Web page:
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The Great Resignation has prompted many Americans like Ree Varcoe to leave longtime jobs in search of more meaningful work in mental health counseling. Photo by Alyson McClaran.

Changing careers to change lives

The Great Resignation has prompted many Americans to leave longtime jobs in search of more meaningful work in mental health counseling.

October 22, 2021

By Doug McPherson

During the height of the Covid-19 pandemic, Ree Varcoe did some soul-searching about her career.

She’d spent most of her life working in marketing and communications – a field that, she said, “hasn’t filled my joy basket.” So at the start of 2021, the 56-year-old began taking steps to become a mental health counselor.

“During the pandemic, I often thought about people’s suffering, particularly those living in abusive relationships but who were also homebound,” she said. “I’ve also seen the endless news reports on declines in mental health, and that also contributed to my desire to change course in life.”

In her search for counseling education, Varcoe discovered Metropolitan State University of Denver’s new master’s degree program in Clinical Behavioral Health with an emphasis in addiction counseling. This fall, she joined 31 other students in the program, half of whom say they also are pursuing more fulfilling careers.

Recent surveys have shown that for many, the pandemic has been a time for reflection and, in many cases, a time to consider reinventing their careers. One year after the pandemic hit, people began leaving their jobs in droves – a trend that’s become known as the “Great Resignation” or the “Big Quit.” The U.S. Department of Labor reports that a record 4 million people quit their jobs in April; then in July, another 4 million followed suit. 


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That trend may continue. An August survey from financial services company Bankrate found that 55% of people in the workforce said they’re likely to look for another job in the next 12 months.

“The Great Resignation is definitely real,” said Annie Butler, Ph.D., chair and professor in the Department of Human Services and Counseling at MSU Denver. “The pandemic absolutely has caused many people to reevaluate their careers, and perhaps change careers, in order to find more meaningful work.”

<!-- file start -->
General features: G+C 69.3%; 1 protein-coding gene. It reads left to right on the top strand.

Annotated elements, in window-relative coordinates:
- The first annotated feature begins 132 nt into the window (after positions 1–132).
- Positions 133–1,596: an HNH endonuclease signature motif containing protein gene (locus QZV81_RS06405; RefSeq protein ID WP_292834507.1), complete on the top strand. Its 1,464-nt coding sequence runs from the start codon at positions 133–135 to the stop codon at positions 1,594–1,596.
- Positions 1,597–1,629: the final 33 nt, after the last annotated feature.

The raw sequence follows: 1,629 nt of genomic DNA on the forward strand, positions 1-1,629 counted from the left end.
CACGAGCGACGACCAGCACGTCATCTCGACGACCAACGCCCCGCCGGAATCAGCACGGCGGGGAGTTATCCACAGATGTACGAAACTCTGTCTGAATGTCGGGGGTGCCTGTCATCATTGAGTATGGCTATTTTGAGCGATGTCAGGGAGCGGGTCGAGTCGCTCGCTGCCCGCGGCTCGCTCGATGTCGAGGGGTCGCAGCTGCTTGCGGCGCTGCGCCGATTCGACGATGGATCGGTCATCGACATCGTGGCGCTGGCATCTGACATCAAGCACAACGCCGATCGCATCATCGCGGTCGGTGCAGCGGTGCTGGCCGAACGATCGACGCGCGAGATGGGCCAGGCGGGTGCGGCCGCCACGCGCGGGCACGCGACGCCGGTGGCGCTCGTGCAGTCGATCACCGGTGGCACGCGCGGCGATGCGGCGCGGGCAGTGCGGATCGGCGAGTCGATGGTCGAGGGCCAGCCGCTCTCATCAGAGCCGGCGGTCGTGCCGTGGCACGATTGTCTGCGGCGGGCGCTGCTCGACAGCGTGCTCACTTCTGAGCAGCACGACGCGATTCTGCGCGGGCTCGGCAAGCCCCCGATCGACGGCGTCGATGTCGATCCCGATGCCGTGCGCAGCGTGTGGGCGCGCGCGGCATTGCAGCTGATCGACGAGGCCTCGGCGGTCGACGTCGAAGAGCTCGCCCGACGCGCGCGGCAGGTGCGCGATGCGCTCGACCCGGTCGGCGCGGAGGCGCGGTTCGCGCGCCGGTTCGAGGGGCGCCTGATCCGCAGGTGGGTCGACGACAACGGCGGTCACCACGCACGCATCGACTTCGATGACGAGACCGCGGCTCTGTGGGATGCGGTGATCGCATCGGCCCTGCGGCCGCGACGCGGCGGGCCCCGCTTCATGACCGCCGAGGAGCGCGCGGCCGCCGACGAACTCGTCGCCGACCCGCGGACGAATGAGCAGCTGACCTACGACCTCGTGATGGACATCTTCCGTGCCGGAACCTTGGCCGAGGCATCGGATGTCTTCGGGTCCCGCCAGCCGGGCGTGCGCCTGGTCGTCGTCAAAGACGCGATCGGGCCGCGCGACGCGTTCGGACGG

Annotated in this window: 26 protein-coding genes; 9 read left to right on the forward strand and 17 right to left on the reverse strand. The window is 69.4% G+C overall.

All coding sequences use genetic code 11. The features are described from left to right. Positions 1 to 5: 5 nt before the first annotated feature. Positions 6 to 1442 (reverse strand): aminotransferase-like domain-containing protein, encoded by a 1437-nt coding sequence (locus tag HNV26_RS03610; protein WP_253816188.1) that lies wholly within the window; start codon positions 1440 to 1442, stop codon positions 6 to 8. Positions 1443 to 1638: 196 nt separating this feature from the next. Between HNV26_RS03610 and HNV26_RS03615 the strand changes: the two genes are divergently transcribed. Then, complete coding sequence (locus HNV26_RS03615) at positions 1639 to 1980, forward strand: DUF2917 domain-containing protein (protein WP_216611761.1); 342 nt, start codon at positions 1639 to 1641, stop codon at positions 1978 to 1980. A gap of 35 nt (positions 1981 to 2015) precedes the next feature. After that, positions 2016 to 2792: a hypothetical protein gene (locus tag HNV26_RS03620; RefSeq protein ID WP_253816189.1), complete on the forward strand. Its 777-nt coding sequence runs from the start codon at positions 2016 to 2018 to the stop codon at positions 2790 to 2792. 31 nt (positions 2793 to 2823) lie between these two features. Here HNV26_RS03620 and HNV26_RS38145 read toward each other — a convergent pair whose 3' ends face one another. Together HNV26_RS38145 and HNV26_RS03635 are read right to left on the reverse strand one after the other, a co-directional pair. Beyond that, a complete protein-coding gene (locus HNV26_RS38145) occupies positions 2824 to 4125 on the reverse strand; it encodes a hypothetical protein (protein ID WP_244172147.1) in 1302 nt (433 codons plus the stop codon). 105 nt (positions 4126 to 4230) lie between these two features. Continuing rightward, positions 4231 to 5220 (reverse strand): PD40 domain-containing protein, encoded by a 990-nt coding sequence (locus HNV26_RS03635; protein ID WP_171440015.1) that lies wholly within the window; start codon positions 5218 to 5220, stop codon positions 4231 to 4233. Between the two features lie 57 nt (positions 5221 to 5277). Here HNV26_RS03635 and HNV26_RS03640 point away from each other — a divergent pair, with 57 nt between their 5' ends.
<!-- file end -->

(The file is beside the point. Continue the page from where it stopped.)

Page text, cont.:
Getting his master’s degree will allow Chad Keller to work directly with people in need of help, which is what he said is important to him at this point in his life. Photo by Alyson McClaran.
Getting his master’s degree will allow Chad Keller to work directly with people in need of help, which is what he said is important to him at this point in his life. Photo by Alyson McClaran.

Butler is researching the Great Resignation and said that to find meaningful work, many people are turning to helping professions such as mental health services.

While prospective students are often motivated to study addiction because it has directly affected their lives, Butler noted that the loss of jobs during the pandemic has also created opportunities to consider changing careers.

Counseling student Chad Keller knows both circumstances well.   

“I was laid off and saw my own addiction quickly overwhelm my life,” said Keller, who has worked in database programming for over 20 years. “I entered rehab, which helped me sort out my priorities and sent the value of helping others in a much more personal way to the top of the list of things I wanted to focus on.”

While Keller felt his prior work was meaningful, he said it was more abstract and distant in its impact. Getting his master’s degree will allow him to work directly with people in need of help, which is what he said is important to him at this point in his life.

“I hope I can take some of my past experience and combine it with everything I’m learning so I can help people navigate their way to their own purposeful, intentional lives,” he said. 


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Keller, Varcoe and their classmates will enter the field at a time of great need. A 2018 National Survey on Drug Use and Health found that approximately 20.3 million people in the U.S. ages 12 and older had a substance-use disorder involving alcohol or illicit drugs in the past year.

Employment of mental health professionals, including substance abuse counselors, is projected to grow by 25% between now and 2029, according to the U.S. Bureau of Labor Statistics. 

Butler said the pandemic has made the demand for well-trained professionals even more urgent.

“There is always a need for mental health and addictions support,” she said, “but right now especially people are feeling isolated, hopeless and scared.”

Butler added that the new master’s program at MSU Denver is designed to meet the needs of the moment. It offers students a pathway to dual licensure in mental health counseling and in addictions counseling. In the past, those fields were taught separately, but now students can enter the profession well-equipped to handle a variety of addictions, traumas, emotional struggles and other challenges. 


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Varcoe certainly believes she’s getting the tools to thrive in her new profession, and she’s enjoying the journey, too.

“I feel in the short time I’ve been back in school that I’m learning so much,” she said. “I hope to have one of my internships at the Veterans Affairs Hospital, as my dad was a veteran.”

Butler said people often find more than just a job in mental health counseling; they find a calling.

“Helping others is an honor,” she said. “And at the end of the day, knowing you may have made a positive impact in the life of someone who is struggling – that is very satisfying.”

 

 


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